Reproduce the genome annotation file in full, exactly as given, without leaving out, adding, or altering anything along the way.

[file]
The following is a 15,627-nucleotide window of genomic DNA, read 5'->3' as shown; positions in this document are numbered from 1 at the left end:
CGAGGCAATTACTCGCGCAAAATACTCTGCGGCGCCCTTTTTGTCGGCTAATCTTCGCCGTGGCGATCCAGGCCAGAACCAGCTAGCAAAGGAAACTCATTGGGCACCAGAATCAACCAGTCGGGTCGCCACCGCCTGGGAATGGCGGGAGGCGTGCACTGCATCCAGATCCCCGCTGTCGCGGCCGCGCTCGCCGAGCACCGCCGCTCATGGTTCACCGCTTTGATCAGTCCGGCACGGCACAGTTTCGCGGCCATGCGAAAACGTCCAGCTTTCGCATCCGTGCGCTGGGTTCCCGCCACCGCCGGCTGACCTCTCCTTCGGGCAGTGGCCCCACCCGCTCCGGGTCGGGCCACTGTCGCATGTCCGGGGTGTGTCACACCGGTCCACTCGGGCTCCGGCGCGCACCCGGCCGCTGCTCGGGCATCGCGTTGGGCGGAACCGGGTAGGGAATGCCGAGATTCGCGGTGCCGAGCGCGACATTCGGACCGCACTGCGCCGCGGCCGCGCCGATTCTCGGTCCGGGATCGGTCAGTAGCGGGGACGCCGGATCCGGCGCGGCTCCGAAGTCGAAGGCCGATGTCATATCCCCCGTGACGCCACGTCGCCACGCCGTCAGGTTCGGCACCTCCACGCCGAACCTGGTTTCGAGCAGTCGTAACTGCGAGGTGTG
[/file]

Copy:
The following is a 15,627-nucleotide window of genomic DNA, read 5'->3' as shown; positions in this document are numbered from 1 at the left end:
CGAGGCAATTACTCGCGCAAAATACTCTGCGGCGCCCTTTTTGTCGGCTAATCTTCGCCGTGGCGATCCAGGCCAGAACCAGCTAGCAAAGGAAACTCATTGGGCACCAGAATCAACCAGTCGGGTCGCCACCGCCTGGGAATGGCGGGAGGCGTGCACTGCATCCAGATCCCCGCTGTCGCGGCCGCGCTCGCCGAGCACCGCCGCTCATGGTTCACCGCTTTGATCAGTCCGGCACGGCACAGTTTCGCGGCCATGCGAAAACGTCCAGCTTTCGCATCCGTGCGCTGGGTTCCCGCCACCGCCGGCTGACCTCTCCTTCGGGCAGTGGCCCCACCCGCTCCGGGTCGGGCCACTGTCGCATGTCCGGGGTGTGTCACACCGGTCCACTCGGGCTCCGGCGCGCACCCGGCCGCTGCTCGGGCATCGCGTTGGGCGGAACCGGGTAGGGAATGCCGAGATTCGCGGTGCCGAGCGCGACATTCGGACCGCACTGCGCCGCGGCCGCGCCGATTCTCGGTCCGGGATCGGTCAGTAGCGGGGACGCCGGATCCGGCGCGGCTCCGAAGTCGAAGGCCGATGTCATATCCCCCGTGACGCCACGTCGCCACGCCGTCAGGTTCGGCACCTCCACGCCGAACCTGGTTTCGAGCAGTCGTAACTGCGAGGTGTG